What Is Variable Life Insurance? Who Needs It?

Insurance terminology can be confusing, including the phrase variable life insurance. What exactly is this type of coverage? Who should have it?

What it is

Variable life is a type of permanent or whole life insurance. The policy remains in effect until you either cancel the policy or you die. Variable life has a cash value that accumulates over time and may serve as a long-term investment tool (not a primary one, but one that’s considered additional to other investment vehicles). The accumulated cash value is tax-exempt.

  • Required guaranteed annual premiums
  • Guaranteed minimum death benefit
  • No guaranteed cash value
  • You have to select the investments for your own policy
  • Investment opportunities are usually mutual funds (money market to aggressive-growth type funds)
Flexibility Features

You can use the cash value in your variable life insurance policy and put the funds in different accounts that may earn higher dividends. Making the switch of your money incurs no penalties. Unlike some other types of life insurance policies, if you miss one or two premium payments, as long as you pay more the next month after you miss, your variable life policy remains in good standing. Death benefits remain intact if you die before you reach 100 years of age, covering costs for burial, funeral and other expenses.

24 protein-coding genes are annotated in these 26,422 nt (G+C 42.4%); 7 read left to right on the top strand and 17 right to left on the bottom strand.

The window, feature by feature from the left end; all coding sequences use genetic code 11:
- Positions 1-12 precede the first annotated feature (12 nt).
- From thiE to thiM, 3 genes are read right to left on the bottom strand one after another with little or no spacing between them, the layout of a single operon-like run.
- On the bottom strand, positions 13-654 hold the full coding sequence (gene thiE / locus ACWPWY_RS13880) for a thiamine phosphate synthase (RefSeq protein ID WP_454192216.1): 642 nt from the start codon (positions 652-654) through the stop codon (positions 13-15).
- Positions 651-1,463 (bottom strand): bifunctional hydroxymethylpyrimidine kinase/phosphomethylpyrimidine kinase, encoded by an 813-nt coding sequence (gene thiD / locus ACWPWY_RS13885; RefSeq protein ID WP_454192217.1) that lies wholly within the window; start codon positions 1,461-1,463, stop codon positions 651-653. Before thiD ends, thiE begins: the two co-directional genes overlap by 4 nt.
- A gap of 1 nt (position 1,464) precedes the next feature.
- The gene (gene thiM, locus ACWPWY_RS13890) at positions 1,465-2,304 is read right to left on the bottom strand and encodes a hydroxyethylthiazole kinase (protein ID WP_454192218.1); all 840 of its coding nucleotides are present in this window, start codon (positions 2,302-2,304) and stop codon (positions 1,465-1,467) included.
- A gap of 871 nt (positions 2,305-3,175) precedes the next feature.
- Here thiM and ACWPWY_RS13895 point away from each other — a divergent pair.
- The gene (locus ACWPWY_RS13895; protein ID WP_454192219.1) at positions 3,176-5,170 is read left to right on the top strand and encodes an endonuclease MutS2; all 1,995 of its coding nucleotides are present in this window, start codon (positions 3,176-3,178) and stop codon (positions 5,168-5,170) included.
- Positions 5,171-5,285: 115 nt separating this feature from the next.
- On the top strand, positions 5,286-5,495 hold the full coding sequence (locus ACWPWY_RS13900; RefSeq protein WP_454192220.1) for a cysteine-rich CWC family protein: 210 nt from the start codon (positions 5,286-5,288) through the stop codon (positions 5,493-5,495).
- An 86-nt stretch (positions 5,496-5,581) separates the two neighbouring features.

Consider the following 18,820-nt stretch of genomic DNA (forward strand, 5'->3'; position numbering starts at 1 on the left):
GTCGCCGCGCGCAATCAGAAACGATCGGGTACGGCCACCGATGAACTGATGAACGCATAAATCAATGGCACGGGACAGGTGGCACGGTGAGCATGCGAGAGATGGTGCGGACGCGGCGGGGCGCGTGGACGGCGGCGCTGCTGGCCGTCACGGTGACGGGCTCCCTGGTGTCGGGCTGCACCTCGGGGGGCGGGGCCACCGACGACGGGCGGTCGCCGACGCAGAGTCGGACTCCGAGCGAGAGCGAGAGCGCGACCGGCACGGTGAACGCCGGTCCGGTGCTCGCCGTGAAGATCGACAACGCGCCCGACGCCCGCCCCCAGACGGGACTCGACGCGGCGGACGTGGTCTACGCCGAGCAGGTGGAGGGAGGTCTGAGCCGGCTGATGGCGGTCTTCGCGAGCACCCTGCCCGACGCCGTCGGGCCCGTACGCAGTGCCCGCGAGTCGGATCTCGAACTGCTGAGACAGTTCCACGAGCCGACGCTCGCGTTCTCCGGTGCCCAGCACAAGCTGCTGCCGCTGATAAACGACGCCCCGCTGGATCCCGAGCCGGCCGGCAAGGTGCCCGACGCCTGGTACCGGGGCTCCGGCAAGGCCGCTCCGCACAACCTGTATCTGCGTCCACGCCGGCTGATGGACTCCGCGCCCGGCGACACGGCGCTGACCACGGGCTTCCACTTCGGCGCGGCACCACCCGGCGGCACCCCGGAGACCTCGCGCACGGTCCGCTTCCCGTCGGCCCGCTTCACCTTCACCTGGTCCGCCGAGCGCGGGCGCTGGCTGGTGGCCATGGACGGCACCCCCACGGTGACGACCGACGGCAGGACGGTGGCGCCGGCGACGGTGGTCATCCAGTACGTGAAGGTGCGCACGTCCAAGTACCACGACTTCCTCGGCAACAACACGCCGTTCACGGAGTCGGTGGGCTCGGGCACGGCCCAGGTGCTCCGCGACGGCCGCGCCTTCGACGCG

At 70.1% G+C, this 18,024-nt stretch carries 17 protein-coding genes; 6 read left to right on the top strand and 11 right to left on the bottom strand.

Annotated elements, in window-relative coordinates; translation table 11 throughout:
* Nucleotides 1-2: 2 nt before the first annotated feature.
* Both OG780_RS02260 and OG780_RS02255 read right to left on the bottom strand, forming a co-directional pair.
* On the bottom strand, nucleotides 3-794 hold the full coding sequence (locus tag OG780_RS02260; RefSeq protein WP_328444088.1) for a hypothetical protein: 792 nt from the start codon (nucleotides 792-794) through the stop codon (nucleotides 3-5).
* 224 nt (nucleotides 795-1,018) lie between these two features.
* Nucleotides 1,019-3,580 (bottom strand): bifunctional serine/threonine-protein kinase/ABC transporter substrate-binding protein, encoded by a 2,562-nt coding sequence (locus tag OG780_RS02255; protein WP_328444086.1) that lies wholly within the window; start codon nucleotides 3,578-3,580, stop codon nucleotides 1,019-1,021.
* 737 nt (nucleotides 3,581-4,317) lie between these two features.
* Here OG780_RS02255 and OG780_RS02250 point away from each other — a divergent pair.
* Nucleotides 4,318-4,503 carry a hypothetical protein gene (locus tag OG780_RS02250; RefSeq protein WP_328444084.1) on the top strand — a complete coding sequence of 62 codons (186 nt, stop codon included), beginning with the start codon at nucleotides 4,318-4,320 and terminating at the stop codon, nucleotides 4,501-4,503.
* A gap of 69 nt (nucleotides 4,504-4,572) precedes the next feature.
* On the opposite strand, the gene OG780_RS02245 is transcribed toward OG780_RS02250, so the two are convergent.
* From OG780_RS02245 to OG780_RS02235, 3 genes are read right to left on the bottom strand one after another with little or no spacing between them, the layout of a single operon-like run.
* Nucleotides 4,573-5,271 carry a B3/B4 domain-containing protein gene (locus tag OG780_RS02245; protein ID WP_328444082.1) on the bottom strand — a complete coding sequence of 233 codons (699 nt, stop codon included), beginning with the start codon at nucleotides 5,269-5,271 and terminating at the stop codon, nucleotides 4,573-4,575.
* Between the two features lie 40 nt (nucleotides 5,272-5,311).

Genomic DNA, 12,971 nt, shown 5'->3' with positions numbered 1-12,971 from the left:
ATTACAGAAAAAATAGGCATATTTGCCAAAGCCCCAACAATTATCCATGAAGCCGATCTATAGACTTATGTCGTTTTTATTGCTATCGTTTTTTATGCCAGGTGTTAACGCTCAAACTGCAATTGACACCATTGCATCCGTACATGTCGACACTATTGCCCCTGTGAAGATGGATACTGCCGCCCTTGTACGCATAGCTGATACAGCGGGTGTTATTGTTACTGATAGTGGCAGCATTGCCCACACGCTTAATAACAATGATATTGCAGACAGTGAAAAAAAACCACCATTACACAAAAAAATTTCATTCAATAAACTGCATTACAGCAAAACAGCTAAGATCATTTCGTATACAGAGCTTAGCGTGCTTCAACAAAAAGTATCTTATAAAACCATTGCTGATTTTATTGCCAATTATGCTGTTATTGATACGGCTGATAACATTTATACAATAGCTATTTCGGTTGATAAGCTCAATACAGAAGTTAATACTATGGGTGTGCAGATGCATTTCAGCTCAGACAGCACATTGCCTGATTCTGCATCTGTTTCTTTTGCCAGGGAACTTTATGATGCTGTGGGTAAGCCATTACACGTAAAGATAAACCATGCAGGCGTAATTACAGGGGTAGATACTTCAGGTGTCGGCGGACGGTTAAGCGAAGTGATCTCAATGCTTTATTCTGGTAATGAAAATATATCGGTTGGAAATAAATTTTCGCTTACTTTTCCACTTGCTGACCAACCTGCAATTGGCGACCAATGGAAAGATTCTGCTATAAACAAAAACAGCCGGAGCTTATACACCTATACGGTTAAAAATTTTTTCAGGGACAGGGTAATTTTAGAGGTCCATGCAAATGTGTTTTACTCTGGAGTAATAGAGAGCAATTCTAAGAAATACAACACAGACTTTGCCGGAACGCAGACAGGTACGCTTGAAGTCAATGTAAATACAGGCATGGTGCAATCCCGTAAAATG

Risks

There’s no question that this type of insurance policy carries risks – you’re placing cash value in accounts that may lose money. There’s no guaranteed cash value.

When to Purchase the Policy

It’s best to buy this type of policy when you’re young and healthy. This way you’ll get the most attractive premium rates, much less than if you buy variable life later on when your health may already have deteriorated.

Who Needs Variable Life Insurance

If you’re looking for a life insurance policy that offers the potential for tax-exempt accumulation over time, are able to pay the premiums, and are knowledgeable about and comfortable with the risk of investments, then variable life insurance is probably right for you. According to A.M. Best, a variable life policy can supplement a retirement income or increase death benefit without having to go through additional insurance underwriting.

In the end, it isn’t so much a question of who needs it as much as who can most benefit from it. If the above scenario fits you, then you should choose – or at least consider – variable life insurance.

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